Mississippi Burning

Mississippi Burning (1988)
MGM Home Entertainment
Cast: Gene Hackman, Willem Dafoe, Frances McDormand, Brad Dourif
Extras: Commentary Track, Theatrical Trailer

After Image Entertainment’s release of Alan Parker’s ’Mississippi Burning’ in 1998, MGM Home Entertainment has just re-released the film on DVD. Anyone who had hoped for a ’bigger’ treatment of the film will still be sorely disappointed though, because the extras of this re-release are exactly the same as those found on the previous DVD release and the Laserdisc for that matter – a commentary by director Alan Parker and a theatrical trailer. The only difference is that this new version finally features a 16×9 enhanced widescreen transfer.

The transfer is generally clean and without blemishes, such as scratches or mars. The result is a bold and solid pictures with very deep blacks and solid shadows. Colors are slightly muted, as Parker had designed the film, and contrast is generally very good. However some edge-enhancement is evident in the transfer, introducing a look that features edges that appear unnaturally harsh. Sadly the transfer also has some issue in the color space as a result of the compression of the material and many of the subtle nuances in the transfer are lost to compression artifacts. Color banding and pixelation are clearly showing in many shots of the film, making this release of ’Mississippi Burning’ truly a mixed bag.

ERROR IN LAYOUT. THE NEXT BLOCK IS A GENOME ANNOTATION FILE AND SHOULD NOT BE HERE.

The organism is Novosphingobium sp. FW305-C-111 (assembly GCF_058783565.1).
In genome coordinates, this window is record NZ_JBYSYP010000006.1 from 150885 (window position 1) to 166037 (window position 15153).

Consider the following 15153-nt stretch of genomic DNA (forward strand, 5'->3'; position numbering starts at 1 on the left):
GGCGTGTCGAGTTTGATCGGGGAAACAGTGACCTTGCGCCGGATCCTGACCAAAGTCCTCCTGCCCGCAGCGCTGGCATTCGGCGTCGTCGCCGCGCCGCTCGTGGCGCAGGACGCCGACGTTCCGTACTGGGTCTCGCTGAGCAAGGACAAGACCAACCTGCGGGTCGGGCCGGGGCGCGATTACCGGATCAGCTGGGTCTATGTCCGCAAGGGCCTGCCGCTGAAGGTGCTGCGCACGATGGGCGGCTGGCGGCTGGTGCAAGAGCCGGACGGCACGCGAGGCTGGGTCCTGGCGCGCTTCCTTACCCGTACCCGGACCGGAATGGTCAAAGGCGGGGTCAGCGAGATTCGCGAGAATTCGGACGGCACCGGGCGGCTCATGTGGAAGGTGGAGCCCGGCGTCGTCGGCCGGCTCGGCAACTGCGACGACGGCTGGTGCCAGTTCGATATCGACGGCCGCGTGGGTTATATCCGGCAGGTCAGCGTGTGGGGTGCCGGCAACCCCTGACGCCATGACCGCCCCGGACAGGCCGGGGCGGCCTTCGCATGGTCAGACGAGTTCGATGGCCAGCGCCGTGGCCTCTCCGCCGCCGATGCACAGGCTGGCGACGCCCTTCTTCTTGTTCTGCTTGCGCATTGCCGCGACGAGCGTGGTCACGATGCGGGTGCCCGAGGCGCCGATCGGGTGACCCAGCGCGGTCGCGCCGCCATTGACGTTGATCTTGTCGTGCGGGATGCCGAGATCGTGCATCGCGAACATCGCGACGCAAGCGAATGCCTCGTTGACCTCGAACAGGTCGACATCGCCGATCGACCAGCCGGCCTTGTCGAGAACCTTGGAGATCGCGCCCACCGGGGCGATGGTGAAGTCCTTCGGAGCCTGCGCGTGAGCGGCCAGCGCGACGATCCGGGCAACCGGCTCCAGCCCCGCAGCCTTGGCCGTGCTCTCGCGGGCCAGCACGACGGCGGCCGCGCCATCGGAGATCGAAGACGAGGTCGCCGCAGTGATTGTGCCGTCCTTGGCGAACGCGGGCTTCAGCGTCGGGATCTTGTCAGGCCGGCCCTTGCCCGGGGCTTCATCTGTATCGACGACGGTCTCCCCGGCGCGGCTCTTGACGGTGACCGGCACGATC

The DVD features Dolby Surround tracks in English and French that are engaging and well produced. Surrounds are used sparingly, but especially the front stereo field is very active and correctly reflects the sound placement on the screen. The dynamic range of the track is good and the frequency response makes for a natural sounding presentation. A monaural Spanish language track and French and Spanish subtitles round out the presentation.

Alan Parker’s trip into the American South to explore racism, bigotry and nepotism is a stellar film that everyone should see and take to heart. It is too bad that no DVD version so far really does justice to the intentions and importance the film represents. While the commentary track is a great addition and extremely informative, it is clear that many supplements could be added to such a thought-provoking picture. While the presentation of the movie on this DVD is not all bad, it is also not very good and certainly doesn’t justify a re-buy of the film if you already own the Image version. I find it sacrilegious that we see Special Editions of some of the most ludicrous and superfluous films ever made while important films like ’Mississippi Burning’ have to make do with sub-par incarnations.